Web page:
An assessment-specific limitation is the system boundaries and chosen cut-off rules in the assumed product system. Due to the nature of the cylinder head product system, it is close to an ideal product system in terms of remanufacturing and the accounting of avoided impacts from the avoided cylinder head manufacturing hence the impact reduction from the remanufacturing may seem significantly large for such systems. This is a common discussion point within LCA practises which is why the most theoretically correct LCA approach will be used as the primary approach in this assessment, strictly following the ILCD Framework. The initial life cycle system of the cylinder head is presented in figure 1.

Cylinder head repairs manufacturing flowchart 1

Figure 1 – Initial cylinder head life cycle system including a business-as-usual life cycle scenario (scenario 1) and a Cast Iron Welding Services remanufacturing life cycle scenario (scenario 2).

2.1.3 Reason for assessment and decision context

The assessment contributes to Cast Iron Welding Services’ work towards reaching the United Nations Sustainable Development Goal 12 (UN SDG) on sustainable consumption and production, the UN SDG 13 on combating climate change and impacts, and the UN SDG 17 on partnership for the goals.

Cylinder head repairs responsible consumption production   Cylinder head repairs climate action   Cylinder head repairs partnerships for goals

Since the assessment is product-specific, it investigates changes to the product system only. Possible impact from foreground system changes initiated by this assessment is identified as exclusively small-scale consequences to the background system not large enough to cause structural changes of installed capacity elsewhere via market mechanisms e.g. changing resource extraction processes or material production processes. Therefore, the chosen decision context is the micro-level decision support: Situation A, following the definition from the ISO and ILCD framework.

2.1.4 Target audience and comparative assessment public disclosure

The assessment output, together with all product and process investigations and calculations, are dedicated solely to Cast Iron Welding Services and to internal development in ReFlow Maritime. No comparison nor comparative assertion across systems, e.g. products, will be performed since the assessment only considers one product and its life cycle. Furthermore, this life cycle assessment is not foreseen to be disclosed to the public thus the report and its findings is provided for internal use by Cast Iron Welding Services.

2.1.5 Commissioner of the assessment and other influential actors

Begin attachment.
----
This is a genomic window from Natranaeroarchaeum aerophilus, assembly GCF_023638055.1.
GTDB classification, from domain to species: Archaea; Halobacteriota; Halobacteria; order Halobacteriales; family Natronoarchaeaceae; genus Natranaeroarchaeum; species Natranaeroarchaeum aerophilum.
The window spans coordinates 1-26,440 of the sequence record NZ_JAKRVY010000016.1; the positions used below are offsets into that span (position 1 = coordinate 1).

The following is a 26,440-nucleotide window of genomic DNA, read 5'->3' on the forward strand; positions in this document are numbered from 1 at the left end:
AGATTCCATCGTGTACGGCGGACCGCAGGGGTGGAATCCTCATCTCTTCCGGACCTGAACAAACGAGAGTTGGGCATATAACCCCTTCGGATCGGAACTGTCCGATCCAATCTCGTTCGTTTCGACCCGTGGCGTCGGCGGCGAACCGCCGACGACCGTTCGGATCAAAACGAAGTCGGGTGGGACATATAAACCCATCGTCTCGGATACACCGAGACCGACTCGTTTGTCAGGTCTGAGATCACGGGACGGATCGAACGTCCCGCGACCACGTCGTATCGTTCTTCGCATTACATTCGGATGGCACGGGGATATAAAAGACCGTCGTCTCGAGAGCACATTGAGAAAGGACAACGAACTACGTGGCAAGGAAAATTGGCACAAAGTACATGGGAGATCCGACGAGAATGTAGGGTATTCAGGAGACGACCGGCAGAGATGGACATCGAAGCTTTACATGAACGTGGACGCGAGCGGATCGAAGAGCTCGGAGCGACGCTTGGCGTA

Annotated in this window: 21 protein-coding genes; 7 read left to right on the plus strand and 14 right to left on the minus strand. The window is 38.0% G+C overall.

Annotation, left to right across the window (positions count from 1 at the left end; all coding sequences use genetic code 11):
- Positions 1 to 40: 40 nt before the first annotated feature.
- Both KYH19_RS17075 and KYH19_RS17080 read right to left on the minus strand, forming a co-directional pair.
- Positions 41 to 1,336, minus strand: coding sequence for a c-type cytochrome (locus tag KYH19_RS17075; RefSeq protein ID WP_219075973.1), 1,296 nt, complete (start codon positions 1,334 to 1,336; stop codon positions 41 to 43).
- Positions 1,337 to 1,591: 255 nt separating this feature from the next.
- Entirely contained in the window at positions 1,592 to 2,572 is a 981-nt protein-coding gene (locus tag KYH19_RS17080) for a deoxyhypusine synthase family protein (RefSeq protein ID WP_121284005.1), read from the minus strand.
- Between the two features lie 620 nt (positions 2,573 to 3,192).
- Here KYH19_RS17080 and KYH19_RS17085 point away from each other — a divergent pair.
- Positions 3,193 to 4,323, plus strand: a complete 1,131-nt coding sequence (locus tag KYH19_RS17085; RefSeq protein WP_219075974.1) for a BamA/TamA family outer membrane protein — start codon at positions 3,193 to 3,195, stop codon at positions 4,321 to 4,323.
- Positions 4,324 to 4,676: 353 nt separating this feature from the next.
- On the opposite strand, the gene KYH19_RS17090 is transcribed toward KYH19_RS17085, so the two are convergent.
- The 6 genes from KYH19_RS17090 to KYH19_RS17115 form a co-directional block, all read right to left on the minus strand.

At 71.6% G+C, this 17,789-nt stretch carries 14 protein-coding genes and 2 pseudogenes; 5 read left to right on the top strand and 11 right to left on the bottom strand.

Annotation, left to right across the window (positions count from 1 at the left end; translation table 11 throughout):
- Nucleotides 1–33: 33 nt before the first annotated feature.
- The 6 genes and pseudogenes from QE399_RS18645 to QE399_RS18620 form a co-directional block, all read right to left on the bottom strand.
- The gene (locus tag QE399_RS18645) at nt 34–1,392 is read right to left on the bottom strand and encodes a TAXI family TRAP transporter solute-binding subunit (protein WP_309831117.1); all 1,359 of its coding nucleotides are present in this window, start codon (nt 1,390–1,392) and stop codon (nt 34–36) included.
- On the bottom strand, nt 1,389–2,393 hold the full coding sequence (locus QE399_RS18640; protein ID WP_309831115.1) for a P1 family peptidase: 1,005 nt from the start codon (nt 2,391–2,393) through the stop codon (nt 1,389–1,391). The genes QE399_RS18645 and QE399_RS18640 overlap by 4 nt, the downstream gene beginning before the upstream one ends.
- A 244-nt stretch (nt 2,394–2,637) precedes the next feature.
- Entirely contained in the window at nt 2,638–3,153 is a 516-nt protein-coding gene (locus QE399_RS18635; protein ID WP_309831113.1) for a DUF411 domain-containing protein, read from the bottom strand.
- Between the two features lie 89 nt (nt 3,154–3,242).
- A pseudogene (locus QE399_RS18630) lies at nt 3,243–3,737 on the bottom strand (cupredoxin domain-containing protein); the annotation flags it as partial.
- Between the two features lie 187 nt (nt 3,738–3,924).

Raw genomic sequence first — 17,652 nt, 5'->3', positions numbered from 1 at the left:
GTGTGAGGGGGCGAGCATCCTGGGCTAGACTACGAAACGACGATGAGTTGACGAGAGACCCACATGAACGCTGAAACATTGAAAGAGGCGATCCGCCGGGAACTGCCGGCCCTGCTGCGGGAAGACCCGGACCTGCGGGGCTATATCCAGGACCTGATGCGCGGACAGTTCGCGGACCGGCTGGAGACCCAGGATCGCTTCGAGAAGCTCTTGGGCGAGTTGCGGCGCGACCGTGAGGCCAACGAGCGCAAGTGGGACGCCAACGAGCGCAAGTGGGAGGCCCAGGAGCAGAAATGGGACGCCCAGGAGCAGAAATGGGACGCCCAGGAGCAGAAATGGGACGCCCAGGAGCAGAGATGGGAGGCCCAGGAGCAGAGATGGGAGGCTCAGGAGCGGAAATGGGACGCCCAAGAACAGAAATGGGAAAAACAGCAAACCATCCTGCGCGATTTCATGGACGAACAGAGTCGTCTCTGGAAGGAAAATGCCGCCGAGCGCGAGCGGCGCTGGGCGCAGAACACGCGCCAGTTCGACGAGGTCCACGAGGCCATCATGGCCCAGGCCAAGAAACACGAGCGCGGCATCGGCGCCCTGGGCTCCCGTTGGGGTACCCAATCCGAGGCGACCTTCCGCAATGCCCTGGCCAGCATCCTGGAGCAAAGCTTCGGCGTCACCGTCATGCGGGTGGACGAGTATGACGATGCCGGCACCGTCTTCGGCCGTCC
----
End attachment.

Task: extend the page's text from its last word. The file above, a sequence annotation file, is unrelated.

The project was initiated in collaboration between Cast Iron Welding Services and ReFlow Maritime. The key influential factors are identified as the specialists from Cast Iron Welding Services collaborating in the development of the assessment, and the environmental engineer and specialists at ReFlow Maritime.

2.2 Scope Definition

The scope definition identifies the intended deliverables from the assessment addressing the object of assessment, its functions and properties, and its functional unit, derived from these properties with corresponding reference flow. Furthermore, the LCI modelling framework and the system boundaries will be detailed underlining the representativeness of the LCI data setting the foundation for the impact assessment.

2.2.1 Deliverables

This life cycle assessment aim to deliver a thoroughly assessment, analysis and interpretation of environmental impacts related to the remanufacturing of a cylinder head using the CIWS remanufacturing process instead of disposing the cylinder head at its end-of-life. The assessment includes all environmental impacts related to the business- as-usual life cycle scenario and the remanufacturing scenario utilizing cast iron welding. The assessment includes a detailed life cycle inventory (LCI) model of the product lifecycle and scenarios, and life cycle impact assessment (LCIA) results both characterised, normalised, and weighted. Based on the life cycle assessment, this project will deliver calculations on how the CIWS remanufacturing process may minimize environmental impacts from prolonging the life cycle of the cylinder head.

Cylinder head repairs before   Cylinder head repairs after

2.2.2 Object of assessment, functional unit, and reference flow

The object of assessment is the Cast Iron Welding Services remanufacturing process including all process steps. To investigate the remanufacturing process, the life cycle of a 1200 kg cylinder head made from cast iron is considered, to evaluate potential impact reductions from life extending the cylinder head through Cast Iron Welding Services remanufacturing. This creates a multilayer assessment with the object of assessment being a part of another products lifecycle. To set the basis for the life cycle inventory analysis and the impact assessment modelling, the functional unit and the reference flow is decided from the function of the cylinder head. The functional unit defines the specific function of the cylinder head which should be fulfilled to correlate to the assessment outcome hence the assessment is applicable to all systems fulfilling the functional unit.

The cylinder head serves as a housing for components such as the intake and exhaust valves, springs and lifters, and the combustion chamber. The cylinder head includes components such as inlet valve seat, exhaust valve seat, O-ring for exhaust valve seat, injector sleeve, valve guide, yoke pin / guide bolt, and plug but exclude valves, springs, and lifters. The cylinder head main function is to allow air and fuel to flow inside the cylinder while permitting the exhaust gas to flow out. Furthermore, the cylinder head channels coolant into the engine block hence cooling the engine components. A proper functioning cylinder head prevents water, coolant, or oil from leaking into the combustion chambers in combination with different types of gaskets. The most common defects on the cylinder head is valve seat replacement, caused by erosion from coolant leaking between the seat and pocket, hence resulting in the cylinder head reaching a point where it is no longer serviceable. On some cylinder heads, the cross bore cooling channels in the flame plate may corrode, eventually damaging the valve seat pockets. These disfunctions may lead to end-of-life disposal if not remanufactured by Cast Iron Welding Services thus fulfilling the desired function of the cylinder head.